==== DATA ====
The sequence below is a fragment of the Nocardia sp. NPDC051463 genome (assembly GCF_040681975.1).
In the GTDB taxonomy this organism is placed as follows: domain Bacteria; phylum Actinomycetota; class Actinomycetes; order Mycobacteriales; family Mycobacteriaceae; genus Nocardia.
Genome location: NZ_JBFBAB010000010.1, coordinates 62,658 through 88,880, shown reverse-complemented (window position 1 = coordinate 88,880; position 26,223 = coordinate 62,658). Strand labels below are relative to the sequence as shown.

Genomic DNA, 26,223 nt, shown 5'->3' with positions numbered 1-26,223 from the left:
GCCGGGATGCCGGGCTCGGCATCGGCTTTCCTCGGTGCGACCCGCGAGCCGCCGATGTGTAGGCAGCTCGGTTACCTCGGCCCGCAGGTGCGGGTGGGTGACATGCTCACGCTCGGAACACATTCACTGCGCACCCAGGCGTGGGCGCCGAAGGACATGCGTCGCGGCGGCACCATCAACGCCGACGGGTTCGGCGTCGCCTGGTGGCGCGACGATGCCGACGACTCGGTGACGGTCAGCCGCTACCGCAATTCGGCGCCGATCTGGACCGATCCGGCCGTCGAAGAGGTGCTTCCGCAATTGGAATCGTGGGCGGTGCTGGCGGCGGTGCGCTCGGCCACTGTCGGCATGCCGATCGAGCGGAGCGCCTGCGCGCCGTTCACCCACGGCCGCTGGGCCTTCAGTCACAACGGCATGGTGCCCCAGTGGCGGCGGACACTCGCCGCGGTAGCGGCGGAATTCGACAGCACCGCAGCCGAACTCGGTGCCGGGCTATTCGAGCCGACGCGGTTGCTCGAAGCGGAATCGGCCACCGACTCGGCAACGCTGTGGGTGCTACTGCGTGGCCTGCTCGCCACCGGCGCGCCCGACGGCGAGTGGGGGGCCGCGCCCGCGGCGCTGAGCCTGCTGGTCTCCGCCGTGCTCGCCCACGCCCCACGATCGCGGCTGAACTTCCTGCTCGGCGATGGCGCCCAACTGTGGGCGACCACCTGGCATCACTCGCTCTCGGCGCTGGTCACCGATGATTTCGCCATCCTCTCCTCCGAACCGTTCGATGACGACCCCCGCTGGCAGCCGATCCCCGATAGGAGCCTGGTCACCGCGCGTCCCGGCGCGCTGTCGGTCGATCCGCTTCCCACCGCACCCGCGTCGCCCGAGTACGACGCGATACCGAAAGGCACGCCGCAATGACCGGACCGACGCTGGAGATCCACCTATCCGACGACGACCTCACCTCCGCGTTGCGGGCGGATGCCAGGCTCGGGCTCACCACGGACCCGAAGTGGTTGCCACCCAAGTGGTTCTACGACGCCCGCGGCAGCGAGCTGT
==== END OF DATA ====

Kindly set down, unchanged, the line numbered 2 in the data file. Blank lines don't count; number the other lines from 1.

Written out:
In the GTDB taxonomy this organism is placed as follows: domain Bacteria; phylum Actinomycetota; class Actinomycetes; order Mycobacteriales; family Mycobacteriaceae; genus Nocardia.